Is DD21 Program In Peril?

Wednesday, June 13, 2001
Prospects for a proposed all-new $30 billion advanced Navy destroyer foundered on Tuesday, undercut by a study carried out for Defense Secretary Donald Rumsfeld. The boom was lowered on the ship, known as DD 21, by an influential panel advising Rumsfeld on ways to "transform" the U.S. military into a more lethal, agile force. "We didn't see a substantial difference in operational capabilities in the DD 21 compared to the other (existing U.S. Navy) systems," panel chairman James McCarthy told a Pentagon news briefing. Competing to design the destroyer are teams led by General Dynamics Corp.'s Bath Iron Works with Lockheed Martin Corp. on the one hand, and Northrop Grumman Corp.'s Ingalls Shipyard with Raytheon Co. on the other. McCarthy, a retired Air Force general, cited several other huge military spending programs as having been found by his panel to be "transformational," including the proposed Joint Strike Fighter warplane and the Lockheed F-22 fighter. The group called for accelerating by two or three years the planned deployment of the U.S. Navy version of the JSF aircraft, currently scheduled to enter service about 2008. Boeing Co. and Lockheed are competing to build the fighter, a highly modular family of planes to be used by the U.S. Air Force, Navy and Marine Corps, and the British Navy. The modernization panel was the first of about 21 such groups advising Rumsfeld to make its recommendations public. The study was undertaken by the Institute for Defense Analyses, a federally funded research center. Rumsfeld is not bound to follow any of the recommendations. Later this year, he is expected to begin putting in place policies growing out of the reviews. In reply to a question, McCarthy, a professor of national security studies at the U.S. Air Force Academy in Colorado Springs, Colo., said his panel did not recommend restarting the dormant Northrop Grumman B-2 bomber production line. Northrop has given Bush advisors cost estimates on resuming output. But it did recommend giving the existing B-2 fleet, made up of 21 bat-winged, low-observability aircraft, a bigger bomb-dropping capability and more flexible targeting enhancements. The Navy did not return a call seeking comment on the blow the panel dealt to the electric-powered DD 21. The service has been planning to buy 32 of the ships over 35 years at a combined cost of about $30 billion, or $750 million per unit after the fourth ship. On May 31, the Navy postponed the choice of a winning design until a Defense Department shipbuilding review and the other studies were wrapped up. In discounting the destroyer, McCarthy said the panel did not recommend killing any programs. But he said his group, which included "more admirals than anything else," was not persuaded that either it or a planned next-generation nuclear-powered aircraft carrier known as CVX was "transformational." "The bottom line is that we felt that continuation of what we're building now is the right answer" as far as destroyers and aircraft carriers go, he said. - (Reuters)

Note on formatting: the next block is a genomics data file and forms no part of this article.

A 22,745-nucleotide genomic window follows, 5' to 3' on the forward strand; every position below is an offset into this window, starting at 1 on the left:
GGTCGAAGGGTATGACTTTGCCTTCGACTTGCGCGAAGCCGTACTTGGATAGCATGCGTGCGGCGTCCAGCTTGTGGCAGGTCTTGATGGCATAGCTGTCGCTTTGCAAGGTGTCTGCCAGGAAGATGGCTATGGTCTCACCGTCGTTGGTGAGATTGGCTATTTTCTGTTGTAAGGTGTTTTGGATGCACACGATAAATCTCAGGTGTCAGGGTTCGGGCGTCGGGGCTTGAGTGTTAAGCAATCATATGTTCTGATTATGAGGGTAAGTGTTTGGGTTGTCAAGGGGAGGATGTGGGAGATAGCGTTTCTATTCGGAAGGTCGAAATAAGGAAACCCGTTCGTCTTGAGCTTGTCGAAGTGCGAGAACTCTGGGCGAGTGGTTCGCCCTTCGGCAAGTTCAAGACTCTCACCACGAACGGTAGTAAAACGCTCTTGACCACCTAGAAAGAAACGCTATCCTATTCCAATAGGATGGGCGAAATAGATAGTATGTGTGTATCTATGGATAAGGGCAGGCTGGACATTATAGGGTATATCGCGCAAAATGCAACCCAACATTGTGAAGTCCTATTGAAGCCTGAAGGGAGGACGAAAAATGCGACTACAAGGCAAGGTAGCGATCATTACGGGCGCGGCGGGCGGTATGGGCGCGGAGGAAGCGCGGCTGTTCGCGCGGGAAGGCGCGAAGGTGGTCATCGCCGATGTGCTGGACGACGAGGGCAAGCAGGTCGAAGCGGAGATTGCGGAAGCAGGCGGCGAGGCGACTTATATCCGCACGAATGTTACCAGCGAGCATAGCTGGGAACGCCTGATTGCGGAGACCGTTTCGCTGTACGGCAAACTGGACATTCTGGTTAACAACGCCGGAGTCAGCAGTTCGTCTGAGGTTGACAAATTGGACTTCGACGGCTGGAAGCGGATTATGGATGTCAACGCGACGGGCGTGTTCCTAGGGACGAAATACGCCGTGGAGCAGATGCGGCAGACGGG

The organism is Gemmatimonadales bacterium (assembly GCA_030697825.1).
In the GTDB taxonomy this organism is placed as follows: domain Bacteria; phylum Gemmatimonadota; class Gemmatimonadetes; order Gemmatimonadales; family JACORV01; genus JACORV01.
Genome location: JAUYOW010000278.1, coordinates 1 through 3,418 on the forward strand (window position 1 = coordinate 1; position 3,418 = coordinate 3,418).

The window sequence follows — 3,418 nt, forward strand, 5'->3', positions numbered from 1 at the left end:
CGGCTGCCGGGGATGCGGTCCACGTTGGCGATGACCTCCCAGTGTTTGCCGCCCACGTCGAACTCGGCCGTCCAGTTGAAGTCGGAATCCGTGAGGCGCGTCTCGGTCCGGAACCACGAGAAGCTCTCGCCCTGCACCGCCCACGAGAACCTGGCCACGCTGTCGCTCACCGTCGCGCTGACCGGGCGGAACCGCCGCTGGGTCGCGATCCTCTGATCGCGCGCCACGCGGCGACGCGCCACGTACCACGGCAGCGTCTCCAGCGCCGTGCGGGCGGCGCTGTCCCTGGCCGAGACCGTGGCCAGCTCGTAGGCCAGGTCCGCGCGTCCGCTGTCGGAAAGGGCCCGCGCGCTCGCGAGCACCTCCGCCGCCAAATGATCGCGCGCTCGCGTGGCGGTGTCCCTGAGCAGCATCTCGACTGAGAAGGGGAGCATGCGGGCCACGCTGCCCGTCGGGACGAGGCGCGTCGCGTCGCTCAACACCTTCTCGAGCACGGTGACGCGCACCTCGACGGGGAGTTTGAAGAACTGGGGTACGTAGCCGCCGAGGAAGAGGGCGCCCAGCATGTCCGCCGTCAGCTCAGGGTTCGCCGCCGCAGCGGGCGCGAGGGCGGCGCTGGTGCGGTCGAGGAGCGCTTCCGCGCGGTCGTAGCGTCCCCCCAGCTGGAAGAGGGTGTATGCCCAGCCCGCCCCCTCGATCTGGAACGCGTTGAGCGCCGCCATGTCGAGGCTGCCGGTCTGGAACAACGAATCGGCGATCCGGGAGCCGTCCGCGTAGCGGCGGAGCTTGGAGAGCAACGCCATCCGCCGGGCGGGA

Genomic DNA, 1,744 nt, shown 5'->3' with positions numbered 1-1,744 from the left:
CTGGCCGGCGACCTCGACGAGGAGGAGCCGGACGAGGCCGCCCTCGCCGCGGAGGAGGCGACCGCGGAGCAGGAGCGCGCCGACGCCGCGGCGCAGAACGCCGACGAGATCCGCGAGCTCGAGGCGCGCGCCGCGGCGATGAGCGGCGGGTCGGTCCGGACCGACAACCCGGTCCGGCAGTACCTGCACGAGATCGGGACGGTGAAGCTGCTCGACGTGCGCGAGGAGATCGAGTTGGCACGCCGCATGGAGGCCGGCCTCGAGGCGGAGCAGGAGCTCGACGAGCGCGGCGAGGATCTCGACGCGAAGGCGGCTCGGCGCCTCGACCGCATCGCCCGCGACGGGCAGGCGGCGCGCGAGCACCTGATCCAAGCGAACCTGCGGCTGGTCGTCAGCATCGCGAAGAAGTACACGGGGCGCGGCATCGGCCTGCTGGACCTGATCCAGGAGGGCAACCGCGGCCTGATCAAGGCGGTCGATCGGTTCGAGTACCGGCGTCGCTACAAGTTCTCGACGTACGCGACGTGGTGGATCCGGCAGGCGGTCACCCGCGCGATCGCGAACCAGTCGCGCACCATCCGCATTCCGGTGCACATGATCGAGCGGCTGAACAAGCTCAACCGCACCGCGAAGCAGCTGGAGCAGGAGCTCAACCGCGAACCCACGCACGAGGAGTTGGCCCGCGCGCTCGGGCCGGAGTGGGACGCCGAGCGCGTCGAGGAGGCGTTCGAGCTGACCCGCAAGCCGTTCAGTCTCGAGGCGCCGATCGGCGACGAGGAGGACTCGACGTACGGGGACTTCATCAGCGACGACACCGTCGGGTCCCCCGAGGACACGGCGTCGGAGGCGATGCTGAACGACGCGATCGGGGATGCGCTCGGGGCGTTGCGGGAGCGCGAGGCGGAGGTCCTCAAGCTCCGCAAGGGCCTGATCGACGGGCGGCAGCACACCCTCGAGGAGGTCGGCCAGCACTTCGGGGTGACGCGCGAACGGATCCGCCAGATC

Maritime Reporter July 2014 Digital Edition
FREE Maritime Reporter Subscription
Latest Maritime News    rss feeds

Finance

Sinopec's Profit up at 32.5 billion yuan in 1H, 2014

Asia's largest refiner - China Petroleum & Chemical Corporation announced Friday night, according to international accounting standards, the first half net profit of 32.

Polynesian Shipping Sold to Neptune Pacific Line

The Board of Polynesian Shipping Line Limited, Apia informed   that the business and the Company’s associated investments have been sold to Neptune Pacific Line Limited.

Airbus May Sell Stake in Submarine Supplier

Airbus is considering a sale of its 49 percent stake in submarine supplier Atlas Elektronik as part of a reshuffle of its military business, German newspaper Die

 
 
Maritime Standards Navigation Offshore Oil Pipelines Pod Propulsion Port Authority Ship Repair Ship Simulators Sonar Winch
rss | archive | history | articles | privacy | terms and conditions | contributors | top maritime news | about us | copyright | maritime magazines
maritime security news | shipbuilding news | maritime industry | shipping news | maritime reporting | workboats news | ship design | maritime business

Time taken: 0.1468 sec (7 req/sec)